Saturday, February 06, 2010

Rare Gull in Prospect Park

Around NYC the winter months are primarily a time to look for gulls and waterfowl. To the uninitiated, there is only one type of gull - the "Seagull". Occasionally, I'll point out to beginner birders that there is no such bird. There are Laughing Gulls, Ring-billed Gulls, Herring Gulls and Great Black-backed Gulls (to name a few), but no seagulls. Over the last month I've been checking Prospect Lake's large winter roost of gulls, hoping to find something different. I was finally successful.

When the lake in Prospect Park freezes, assorted gulls, which spend most of their time foraging along the coast, fly into the park for a brief respite within the relative safety of the lake. They rest on the barren stretch of ice and drink or bathe at the small openings created by the constant movement of the resident waterfowl. The vast majority of the gulls are tiny Ring-billed Gulls,which can sometimes number as many as 3,000 individuals. The larger Herring Gulls can be seen by the dozens. Great Black-backed Gulls, the world's largest gull, are usually only represented by a handful of birds.

I had about an hour yesterday to cycle down to the lake, do a little birding, then head back. When I got to the edge of the lake, I leaned my bicycle up against a tree, looked across a narrow stretch of open water and immediately saw a Lesser Black-backed Gull in front of me. It was amusing itself by tossing a bone around on the ice and retrieving it. Before even looking through my binoculars (which seemed moot, because the bird was so close), I texted Peter, who then sent the word out. I then called Heydi, Doug and Shane. Doug and Shane would swing by, but Heydi was stuck in Long Island City (I knew that, but thought it would be fun to torture her).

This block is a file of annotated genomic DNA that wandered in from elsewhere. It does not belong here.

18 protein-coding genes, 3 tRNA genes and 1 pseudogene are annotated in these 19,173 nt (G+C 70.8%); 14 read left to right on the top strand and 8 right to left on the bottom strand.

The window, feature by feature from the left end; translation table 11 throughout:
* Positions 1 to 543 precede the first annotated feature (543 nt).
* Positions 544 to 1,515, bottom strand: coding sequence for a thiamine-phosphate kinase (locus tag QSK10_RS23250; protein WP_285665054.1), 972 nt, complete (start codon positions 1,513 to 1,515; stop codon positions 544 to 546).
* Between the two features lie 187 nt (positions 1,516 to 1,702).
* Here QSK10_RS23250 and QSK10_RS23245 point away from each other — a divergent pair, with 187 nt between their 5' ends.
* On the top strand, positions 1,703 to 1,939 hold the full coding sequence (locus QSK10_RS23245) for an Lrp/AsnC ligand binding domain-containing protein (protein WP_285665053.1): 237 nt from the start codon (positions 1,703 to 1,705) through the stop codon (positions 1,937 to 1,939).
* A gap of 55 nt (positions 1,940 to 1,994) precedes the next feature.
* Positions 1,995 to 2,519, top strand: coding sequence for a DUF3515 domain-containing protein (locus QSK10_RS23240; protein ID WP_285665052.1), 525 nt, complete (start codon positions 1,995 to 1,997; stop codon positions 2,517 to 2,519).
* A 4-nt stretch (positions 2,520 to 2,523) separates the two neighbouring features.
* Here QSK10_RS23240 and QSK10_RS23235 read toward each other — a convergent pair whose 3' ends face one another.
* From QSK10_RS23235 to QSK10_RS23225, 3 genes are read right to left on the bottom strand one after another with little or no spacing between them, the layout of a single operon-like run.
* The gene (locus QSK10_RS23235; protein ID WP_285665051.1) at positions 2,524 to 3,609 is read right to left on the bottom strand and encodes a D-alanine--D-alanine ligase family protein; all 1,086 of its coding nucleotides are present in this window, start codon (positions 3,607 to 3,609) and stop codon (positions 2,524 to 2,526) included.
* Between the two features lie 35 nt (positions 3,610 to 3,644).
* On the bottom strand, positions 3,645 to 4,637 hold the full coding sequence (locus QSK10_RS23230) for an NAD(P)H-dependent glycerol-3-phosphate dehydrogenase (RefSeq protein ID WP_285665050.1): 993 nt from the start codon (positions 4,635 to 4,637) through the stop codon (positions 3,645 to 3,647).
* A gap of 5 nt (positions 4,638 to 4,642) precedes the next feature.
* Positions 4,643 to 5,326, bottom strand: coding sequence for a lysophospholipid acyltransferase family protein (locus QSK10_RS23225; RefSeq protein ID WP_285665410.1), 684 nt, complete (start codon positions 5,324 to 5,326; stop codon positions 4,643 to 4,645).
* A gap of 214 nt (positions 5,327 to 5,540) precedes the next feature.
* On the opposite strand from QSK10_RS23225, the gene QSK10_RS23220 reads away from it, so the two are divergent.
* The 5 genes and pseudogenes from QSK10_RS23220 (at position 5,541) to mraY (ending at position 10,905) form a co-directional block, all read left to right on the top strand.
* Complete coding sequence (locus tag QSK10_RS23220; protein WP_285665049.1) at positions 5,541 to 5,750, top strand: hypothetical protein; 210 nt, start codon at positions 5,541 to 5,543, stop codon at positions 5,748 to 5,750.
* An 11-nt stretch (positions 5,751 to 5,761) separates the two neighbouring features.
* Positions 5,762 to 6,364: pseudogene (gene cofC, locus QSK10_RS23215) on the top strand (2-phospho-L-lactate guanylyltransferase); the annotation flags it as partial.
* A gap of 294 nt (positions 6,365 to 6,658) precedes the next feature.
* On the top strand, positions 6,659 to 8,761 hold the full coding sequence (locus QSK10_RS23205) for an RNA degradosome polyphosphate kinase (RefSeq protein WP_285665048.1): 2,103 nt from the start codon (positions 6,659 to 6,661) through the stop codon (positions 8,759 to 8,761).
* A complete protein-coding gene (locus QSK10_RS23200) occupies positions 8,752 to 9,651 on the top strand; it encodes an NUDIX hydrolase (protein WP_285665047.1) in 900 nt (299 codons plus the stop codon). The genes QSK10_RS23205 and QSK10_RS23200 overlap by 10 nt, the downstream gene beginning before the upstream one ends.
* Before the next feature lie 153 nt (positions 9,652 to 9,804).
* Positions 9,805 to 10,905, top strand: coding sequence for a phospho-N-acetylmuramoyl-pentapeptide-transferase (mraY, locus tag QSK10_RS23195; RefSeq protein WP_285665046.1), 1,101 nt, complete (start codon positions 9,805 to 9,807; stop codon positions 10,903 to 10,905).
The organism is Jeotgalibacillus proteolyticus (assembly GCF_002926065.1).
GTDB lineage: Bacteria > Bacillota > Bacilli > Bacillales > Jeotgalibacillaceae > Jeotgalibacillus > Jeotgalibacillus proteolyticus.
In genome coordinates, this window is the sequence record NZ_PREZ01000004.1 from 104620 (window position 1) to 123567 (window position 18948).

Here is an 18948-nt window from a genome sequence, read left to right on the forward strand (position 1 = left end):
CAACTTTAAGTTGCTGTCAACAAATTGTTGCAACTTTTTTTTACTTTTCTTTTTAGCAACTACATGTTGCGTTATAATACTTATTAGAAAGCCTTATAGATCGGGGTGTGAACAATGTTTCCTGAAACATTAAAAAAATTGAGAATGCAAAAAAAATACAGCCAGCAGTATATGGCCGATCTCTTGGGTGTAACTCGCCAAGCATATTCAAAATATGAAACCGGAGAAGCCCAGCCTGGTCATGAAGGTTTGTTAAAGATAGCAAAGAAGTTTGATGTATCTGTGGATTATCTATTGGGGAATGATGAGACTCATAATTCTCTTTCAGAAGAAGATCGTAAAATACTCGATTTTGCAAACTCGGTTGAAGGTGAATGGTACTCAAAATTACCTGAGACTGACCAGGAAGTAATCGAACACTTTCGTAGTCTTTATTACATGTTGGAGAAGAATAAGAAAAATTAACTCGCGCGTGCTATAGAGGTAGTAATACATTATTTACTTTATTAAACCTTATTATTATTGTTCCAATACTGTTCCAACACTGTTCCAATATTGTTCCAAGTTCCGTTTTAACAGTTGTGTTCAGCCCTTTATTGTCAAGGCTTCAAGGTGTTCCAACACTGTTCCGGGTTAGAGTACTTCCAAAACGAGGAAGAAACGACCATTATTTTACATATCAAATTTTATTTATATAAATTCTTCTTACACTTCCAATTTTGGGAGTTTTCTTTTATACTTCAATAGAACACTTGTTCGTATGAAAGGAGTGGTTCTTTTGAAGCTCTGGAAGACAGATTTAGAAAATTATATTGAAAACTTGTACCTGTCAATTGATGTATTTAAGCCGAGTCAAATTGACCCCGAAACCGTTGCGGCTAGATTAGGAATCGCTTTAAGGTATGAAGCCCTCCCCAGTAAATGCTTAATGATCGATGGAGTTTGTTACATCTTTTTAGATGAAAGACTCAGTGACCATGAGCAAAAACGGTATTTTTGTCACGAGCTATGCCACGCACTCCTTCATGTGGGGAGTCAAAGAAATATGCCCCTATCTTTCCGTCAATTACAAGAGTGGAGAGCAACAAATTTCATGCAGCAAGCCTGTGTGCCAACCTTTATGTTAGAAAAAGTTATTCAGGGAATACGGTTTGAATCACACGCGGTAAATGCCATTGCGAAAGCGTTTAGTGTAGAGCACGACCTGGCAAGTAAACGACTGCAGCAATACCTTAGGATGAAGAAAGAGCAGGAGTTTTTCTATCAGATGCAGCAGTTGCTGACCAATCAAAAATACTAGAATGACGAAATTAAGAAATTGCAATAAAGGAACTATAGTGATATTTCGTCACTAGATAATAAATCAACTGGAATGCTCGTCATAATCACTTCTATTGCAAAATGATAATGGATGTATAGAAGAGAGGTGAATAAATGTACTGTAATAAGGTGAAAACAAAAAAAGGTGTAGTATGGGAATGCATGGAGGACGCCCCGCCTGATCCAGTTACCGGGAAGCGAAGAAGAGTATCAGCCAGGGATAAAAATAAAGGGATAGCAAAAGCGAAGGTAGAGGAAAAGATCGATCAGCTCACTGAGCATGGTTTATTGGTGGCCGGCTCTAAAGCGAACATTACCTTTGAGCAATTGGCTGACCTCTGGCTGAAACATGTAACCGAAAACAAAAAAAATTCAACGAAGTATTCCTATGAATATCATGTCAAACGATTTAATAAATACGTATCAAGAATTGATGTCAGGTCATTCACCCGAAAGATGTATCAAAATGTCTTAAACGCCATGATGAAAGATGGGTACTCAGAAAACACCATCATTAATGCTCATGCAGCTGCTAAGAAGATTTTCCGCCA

While I waited for Doug and Shane, I took a bunch of photos of the bird as it walked around the edge of the ice. The bird was so close, it was the best looks I've ever had of this rare NYC visitor. I think it was the fourth one that I've seen in Prospect Park in 20 years. This bird looks similar to the Great Black-backed Gull, but the dark gray wings and mantle are a bit lighter than the great. In addition, it is a much smaller bird; smaller than a Herring Gull and nearly the size of a Ring-billed Gull.

Eventually, the gull flew into the water where it spent several minutes bathing and drinking. Peter pulled up in one of the park's work trucks and walked over to me. I think he expected the bird to be way out on the ice in the middle of the lake. When he asked where it was, I pointed to a spot in the water about 10 feet away from us. He didn't need binoculars, but I handed him mine, anyway. Doug was the next person to arrive, and the gull had flown from the open water and into the main flock of gulls, several yards back from the edge of the ice. When I left, Shane, Doug and Rob Bate were still watching the gull.

video

In this video I shot of the Lesser Black-backed Gull in the water, you can get a good sense of how small it is in relation to the adjacent Ring-billed Gulls.

1 comment:

Starz723 said...

Rob:

That was a great comparison of size to see against the ring bills and you can definetly see the difference in color on the wings and mantle.

Marge

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